Lower American River water quality monitoring shows elevated levels of E. coli bacteria

By on April 18, 2018

Weekly water quality testing for E. coli bacteria along the Lower American River has indicated elevated levels of the bacteria at some sites posing an increased risk to recreational users of the river. E. coli is an indicator bacteria used to identify fecal pollution from human, pet, livestock or wildlife waste. Most strains of E. coli are harmless but elevated levels indicate that pathogens could be present that can sicken swimmers and others who use the river.

The Central Valley Regional Water Quality Control Board (Central Valley Water Board) is conducting the weekly testing at nine sites on the American River.  Information gathered by the testing will help county health officials and park managers better determine the level of risk to people who use the river for recreational activities including boating, fishing, kayaking and swimming. Elevated levels could lead to public warnings or restricted access to the waterway. Thus far there have been no reported illnesses linked to E. coli exposure according to officials with Sacramento County.

Sampling for E. coli bacteria offers a way to monitor the overall well-being of recreational waterways. The lower American River was placed on California’s list of impaired waters last year because of elevated E. coli levels. Water bodies are added to the list when monitoring data does not meet water quality standards.

The Central Valley Water Board will continue with expanded water testing throughout the summer, when recreational use of the river is at its highest use. They will continue to inform the public about E. coli levels and the potential risk of illness and they will work with county health officials and park managers if any action is needed for the safety and well-being of the public.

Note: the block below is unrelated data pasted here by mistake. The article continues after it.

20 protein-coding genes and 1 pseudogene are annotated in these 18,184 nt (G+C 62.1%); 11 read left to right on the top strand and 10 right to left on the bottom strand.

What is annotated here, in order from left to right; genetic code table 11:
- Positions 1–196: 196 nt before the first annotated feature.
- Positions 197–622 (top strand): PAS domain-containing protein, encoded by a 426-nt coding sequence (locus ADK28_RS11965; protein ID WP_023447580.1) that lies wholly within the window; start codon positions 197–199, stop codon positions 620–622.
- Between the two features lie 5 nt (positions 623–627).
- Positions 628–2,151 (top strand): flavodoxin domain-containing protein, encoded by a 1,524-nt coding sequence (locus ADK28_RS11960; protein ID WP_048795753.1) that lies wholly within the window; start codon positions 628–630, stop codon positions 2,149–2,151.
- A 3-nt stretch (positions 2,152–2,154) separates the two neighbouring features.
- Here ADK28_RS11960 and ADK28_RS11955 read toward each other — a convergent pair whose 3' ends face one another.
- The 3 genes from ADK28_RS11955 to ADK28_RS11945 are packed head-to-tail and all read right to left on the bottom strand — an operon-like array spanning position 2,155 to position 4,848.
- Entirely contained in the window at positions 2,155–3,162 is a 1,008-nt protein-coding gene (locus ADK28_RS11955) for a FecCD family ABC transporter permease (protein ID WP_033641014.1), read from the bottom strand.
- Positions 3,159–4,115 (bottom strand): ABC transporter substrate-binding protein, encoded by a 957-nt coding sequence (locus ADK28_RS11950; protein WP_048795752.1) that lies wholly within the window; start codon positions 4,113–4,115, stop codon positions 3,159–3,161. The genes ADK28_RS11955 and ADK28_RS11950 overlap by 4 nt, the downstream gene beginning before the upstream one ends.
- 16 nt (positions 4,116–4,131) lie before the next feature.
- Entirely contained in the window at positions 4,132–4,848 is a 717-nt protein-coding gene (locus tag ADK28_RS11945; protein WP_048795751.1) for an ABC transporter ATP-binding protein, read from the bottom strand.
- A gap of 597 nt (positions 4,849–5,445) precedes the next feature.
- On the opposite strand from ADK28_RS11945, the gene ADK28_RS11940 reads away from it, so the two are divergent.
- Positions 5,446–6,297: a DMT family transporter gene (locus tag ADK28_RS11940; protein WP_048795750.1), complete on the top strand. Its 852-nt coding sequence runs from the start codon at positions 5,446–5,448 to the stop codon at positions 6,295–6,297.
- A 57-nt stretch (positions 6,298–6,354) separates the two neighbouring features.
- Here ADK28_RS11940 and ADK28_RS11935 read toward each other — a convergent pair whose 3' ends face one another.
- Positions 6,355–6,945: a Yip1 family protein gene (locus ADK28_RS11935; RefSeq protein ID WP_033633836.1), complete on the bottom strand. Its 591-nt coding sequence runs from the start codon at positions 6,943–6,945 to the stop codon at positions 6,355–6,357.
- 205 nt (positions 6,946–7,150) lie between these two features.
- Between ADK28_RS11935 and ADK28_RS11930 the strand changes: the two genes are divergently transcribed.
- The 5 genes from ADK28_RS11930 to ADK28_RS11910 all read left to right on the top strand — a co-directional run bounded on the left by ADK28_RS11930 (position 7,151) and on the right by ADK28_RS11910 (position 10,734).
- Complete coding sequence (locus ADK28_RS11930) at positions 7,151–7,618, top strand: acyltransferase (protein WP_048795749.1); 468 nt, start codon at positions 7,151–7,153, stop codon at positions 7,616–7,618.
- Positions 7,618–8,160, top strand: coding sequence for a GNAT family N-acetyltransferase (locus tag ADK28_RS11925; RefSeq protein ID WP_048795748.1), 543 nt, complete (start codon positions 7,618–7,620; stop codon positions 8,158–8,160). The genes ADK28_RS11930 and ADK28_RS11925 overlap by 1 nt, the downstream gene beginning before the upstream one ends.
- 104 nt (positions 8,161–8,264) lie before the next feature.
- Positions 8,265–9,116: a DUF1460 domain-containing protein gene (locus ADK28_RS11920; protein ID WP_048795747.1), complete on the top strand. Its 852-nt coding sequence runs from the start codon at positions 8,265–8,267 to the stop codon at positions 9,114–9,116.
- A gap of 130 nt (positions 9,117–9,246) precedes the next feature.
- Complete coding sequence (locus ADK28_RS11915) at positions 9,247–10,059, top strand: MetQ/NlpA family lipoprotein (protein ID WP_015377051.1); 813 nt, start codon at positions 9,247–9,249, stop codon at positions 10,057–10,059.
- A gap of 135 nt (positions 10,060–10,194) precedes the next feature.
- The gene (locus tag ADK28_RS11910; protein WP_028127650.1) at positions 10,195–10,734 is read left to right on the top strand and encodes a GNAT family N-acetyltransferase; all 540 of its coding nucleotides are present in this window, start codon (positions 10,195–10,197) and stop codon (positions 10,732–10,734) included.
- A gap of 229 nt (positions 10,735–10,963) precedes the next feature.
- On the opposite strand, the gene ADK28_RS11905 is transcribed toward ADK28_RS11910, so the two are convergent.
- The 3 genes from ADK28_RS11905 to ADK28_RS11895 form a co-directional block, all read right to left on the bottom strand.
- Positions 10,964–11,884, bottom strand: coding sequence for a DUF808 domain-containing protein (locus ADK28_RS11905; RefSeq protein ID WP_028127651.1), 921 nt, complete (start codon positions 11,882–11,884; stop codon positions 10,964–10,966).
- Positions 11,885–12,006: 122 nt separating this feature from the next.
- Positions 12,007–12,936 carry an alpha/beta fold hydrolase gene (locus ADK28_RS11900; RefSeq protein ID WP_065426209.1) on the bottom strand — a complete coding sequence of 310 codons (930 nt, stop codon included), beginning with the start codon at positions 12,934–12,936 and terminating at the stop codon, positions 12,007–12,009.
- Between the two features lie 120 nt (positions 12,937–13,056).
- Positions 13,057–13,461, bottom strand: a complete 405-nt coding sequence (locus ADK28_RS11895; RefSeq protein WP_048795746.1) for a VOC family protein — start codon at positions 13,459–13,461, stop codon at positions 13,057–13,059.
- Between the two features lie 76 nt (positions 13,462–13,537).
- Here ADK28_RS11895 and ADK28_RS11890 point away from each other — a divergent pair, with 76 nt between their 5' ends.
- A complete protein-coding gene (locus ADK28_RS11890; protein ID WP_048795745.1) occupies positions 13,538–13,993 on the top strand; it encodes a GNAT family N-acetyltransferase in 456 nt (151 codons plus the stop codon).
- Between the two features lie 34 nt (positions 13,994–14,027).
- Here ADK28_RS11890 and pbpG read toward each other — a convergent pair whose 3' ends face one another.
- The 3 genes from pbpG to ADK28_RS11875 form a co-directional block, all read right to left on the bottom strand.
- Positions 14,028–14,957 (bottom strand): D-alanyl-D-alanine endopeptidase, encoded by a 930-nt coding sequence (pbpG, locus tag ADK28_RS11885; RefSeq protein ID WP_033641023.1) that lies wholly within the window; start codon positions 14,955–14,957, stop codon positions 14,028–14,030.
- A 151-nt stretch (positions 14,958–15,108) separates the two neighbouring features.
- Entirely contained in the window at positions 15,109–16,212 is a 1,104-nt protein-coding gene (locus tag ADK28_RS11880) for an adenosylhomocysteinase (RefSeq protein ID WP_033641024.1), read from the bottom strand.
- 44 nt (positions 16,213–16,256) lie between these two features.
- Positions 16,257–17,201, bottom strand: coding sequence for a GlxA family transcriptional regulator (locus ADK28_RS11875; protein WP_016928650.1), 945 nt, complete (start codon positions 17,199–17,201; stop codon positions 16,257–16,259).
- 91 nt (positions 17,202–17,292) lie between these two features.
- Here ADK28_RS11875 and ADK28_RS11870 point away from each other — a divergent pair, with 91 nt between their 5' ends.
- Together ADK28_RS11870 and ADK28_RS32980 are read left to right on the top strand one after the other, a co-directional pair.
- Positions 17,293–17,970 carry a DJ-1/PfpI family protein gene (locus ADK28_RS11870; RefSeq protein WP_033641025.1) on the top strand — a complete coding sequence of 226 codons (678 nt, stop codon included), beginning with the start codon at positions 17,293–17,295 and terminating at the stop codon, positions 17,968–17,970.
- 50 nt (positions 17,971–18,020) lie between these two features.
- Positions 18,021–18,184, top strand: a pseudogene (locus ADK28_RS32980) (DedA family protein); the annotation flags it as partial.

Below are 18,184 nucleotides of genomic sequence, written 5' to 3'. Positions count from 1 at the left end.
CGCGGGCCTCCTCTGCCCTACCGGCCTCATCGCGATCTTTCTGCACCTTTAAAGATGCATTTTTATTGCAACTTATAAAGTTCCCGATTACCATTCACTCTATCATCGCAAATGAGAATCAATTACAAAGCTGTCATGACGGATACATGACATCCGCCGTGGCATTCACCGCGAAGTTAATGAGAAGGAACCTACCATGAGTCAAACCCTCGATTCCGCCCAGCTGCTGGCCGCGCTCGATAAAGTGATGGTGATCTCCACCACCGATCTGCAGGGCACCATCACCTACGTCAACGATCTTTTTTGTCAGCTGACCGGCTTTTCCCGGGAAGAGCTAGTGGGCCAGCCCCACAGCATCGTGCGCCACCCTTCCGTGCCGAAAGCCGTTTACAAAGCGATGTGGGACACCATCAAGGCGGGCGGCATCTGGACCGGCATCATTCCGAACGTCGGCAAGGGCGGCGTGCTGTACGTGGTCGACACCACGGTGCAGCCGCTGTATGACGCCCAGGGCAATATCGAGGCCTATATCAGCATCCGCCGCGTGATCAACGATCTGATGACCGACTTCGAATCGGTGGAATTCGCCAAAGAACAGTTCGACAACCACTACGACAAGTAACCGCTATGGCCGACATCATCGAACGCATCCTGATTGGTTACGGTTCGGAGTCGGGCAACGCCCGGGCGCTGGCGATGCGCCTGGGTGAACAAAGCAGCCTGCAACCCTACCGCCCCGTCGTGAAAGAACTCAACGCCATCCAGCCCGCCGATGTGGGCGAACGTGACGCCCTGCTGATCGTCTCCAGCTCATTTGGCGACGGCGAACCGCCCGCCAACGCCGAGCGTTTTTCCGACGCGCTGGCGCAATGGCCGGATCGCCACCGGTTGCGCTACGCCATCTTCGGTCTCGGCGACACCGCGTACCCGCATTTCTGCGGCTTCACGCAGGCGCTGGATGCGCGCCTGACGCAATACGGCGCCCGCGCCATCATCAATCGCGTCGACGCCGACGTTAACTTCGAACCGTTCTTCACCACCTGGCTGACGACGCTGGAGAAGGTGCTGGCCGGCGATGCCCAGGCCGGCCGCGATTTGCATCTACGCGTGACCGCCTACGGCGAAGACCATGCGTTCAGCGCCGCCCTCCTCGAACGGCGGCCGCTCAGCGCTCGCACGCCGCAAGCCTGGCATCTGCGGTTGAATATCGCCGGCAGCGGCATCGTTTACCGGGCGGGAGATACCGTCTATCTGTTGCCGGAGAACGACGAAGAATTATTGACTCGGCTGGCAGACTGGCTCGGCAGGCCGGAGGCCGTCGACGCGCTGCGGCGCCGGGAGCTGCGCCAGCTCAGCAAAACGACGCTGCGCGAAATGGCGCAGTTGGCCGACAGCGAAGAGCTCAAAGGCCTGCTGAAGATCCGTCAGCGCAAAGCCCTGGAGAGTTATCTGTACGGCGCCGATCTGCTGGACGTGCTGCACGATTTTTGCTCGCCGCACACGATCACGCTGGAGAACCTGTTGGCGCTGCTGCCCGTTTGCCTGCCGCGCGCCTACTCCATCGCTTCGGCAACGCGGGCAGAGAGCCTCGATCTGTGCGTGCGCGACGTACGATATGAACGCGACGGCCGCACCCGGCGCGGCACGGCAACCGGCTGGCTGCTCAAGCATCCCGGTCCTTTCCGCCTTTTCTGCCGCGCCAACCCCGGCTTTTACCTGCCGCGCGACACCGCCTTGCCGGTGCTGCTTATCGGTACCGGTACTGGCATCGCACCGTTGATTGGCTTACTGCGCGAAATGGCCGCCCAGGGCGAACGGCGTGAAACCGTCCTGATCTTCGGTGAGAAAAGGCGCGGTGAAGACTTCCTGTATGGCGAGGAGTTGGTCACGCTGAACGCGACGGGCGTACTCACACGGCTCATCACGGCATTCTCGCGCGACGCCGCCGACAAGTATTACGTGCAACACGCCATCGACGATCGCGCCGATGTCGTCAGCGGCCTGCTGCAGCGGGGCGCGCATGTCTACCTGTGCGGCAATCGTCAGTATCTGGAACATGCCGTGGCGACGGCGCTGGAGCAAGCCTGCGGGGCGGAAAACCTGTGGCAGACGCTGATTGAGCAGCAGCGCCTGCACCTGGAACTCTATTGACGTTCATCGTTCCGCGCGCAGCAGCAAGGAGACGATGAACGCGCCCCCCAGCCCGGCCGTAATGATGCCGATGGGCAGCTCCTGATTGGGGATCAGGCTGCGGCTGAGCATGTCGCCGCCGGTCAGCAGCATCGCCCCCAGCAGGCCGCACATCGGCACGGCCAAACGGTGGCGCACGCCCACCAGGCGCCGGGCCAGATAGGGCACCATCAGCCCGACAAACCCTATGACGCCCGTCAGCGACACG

Additionally, the Sacramento Area Sewer District and Sacramento County have partnered with the Central Valley Water Board to do a separate study to identify the specific sources of fecal pollution in the river. The sewer district and the county will be funding the study to determine whether the bacteria is from human, pet, wildlife or livestock sources. The study design is being finalized with monitoring implementation to soon follow.

Data from the study will be provided to Sacramento County health officials and parks managers, who will review the data and posting warnings or restrict access to specific waterways, as needed. Questions regarding the county’s review of the data and postings should be directed to Brenda Bongiorno, Sacramento County communications and media officer, at 916-874-7798.

When recreating in the American River, or any river or lake, it is important to pay attention and heed any warning signs and postings. Additional healthy water habits to be followed include:

  • Actively supervise children and pets in or near water.
  • Do not access waterbody if posted warnings indicate it is not safe to do so.
  • People with immuno-suppressive diseases should avoid direct contact with the river
  • Do not drink water from the river or use river water for cooking.
  • Do not enter the water if you have cuts or open sores as these are pathways for bacteria to enter your body.
  • Do not change diapers in or near water.
  • Do not swim when you are sick.
  • Avoid algae blooms (brightly colored water) and trash in the water.
  • Wash your hands or shower after swimming.
  • Do not enter the water for several days after a significant rainstorm. Storm flows spike bacteria levels, which decrease with time.
  • If you have concerns regarding your family’s health, contact your healthcare provider immediately.

E. coli water sampling results from the Central Valley Regional Water Quality Control Board are available at: http://www.sacparks.net/Parks/E-Coli/Pages/ParkStatus.aspx.